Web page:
FIP 129: Using Design Thinking in the Needfinding Process 2/3, with Juliana Proserpio of Echos Innovation Lab

In this episode of the Finding Impact Podcast I talk to Juliana Proserpio, Co-founder and Chief Design Officer of Echos Innovation Lab, on using Design Thinking in the needfinding process. Juliana talks about her work at Echos Innovation Lab and how it supports organizations and entrepreneurs to use the design thinking mindset for accelerating cultural change and creating new services and business models to create desirable futures.

On this podcast you will learn:

  • How Echos Innovation Lab has built a for-profit business that works with organizations to create and foster innovation initiatives, as well as building the design capability of individuals and organizations to create better and human-centered services through its School of Design Thinking. (01:30)
  • Design thinking is a way to understand people and people’s needs that helps develop solutions which address these needs better. The design thinking mindset is thus based on empathy, collaboration and experimentation. (02:37)
  • The double-diamond methodology of design thinking that focusses on using divergence and convergence methods for expanding knowledge of user needs (also called “discovery process” or “empathetic research”) and then converging (“synthesis”) upon real needs and specific ideas or insights that create value for the user. (04:15)
  • Tools for synthesizing, such as systems map, personas, etc., that can help in developing insights by understanding information patterns and interconnections. (11:30)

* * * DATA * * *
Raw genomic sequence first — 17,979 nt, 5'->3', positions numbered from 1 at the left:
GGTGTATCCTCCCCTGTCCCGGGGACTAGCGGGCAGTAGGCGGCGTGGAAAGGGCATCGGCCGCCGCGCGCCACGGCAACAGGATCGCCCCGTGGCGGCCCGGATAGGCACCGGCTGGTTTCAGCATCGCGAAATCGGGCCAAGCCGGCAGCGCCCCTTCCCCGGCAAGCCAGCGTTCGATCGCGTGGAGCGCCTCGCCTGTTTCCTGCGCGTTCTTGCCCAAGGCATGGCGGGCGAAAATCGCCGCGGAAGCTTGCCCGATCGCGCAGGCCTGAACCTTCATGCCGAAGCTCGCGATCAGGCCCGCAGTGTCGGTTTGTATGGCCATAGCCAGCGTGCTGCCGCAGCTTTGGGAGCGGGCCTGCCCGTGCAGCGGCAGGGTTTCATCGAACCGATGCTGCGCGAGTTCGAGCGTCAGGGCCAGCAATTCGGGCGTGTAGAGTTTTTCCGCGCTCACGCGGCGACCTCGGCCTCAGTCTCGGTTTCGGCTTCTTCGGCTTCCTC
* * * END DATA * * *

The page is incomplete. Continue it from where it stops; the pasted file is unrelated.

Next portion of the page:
• Key suggestions on how to manage the ideation stage of design thinking by thinking about quantity and not necessarily only quality (“you can only get to an amazing idea once you get some absurd ideas”). (15:36)
  • That design thinking is an iterative process where you ideate, prototype and test, while iterating and going back and forth between the various phases. (19:27)
  • Why social entrepreneurs need to have creative confidence for re-imagining how the world can be, and how design thinking aids in developing creative confidence. (23:21)
  • Advice for students and young founders looking to develop social ventures on how they can use design thinking to identify challenges within their communities (“near their doors”) – acting locally, starting small, and helping create value within the community first, and then aim at creating bigger impact (“dream big and start small”). (24:55)
  • About the School of Design Thinking at the Echos Innovation Lab, that helps individuals and organizations become better innovators through classroom programs and online courses on various design thinking topics. (26:30)
  • Examples of participants in the design thinking courses (such as Insecta Shoes) who have applied design thinking to their needfinding process and how it has helped them deliver the desired outcomes. (28:44)
  • Advice for first-time founders and social entrepreneurs to navigate the lockdown and the post COVID-19 situation – it is an opportunity for each one of us to re-design our world, where every assumption is being challenged, and the need for businesses to pivot their product or service in order to remain relevant. (30:52)

Resources from this episode:

Connect with Juliana:

FIP 124: Using Design Thinking in the Needfinding Process with Elizabeth Knight

This week on the Finding Impact Podcast, we find out how design thinking concepts can be used to improve the needfinding process and ideation. We talk with Elizabeth Knight, Founder of Purposeful, a new social enterprise empowering young people to create careers driven by purpose. Purposeful gives young people a structured way of finding their purpose. It’s their mission to help an entire generation feel confident, motivated, and excited about their futures.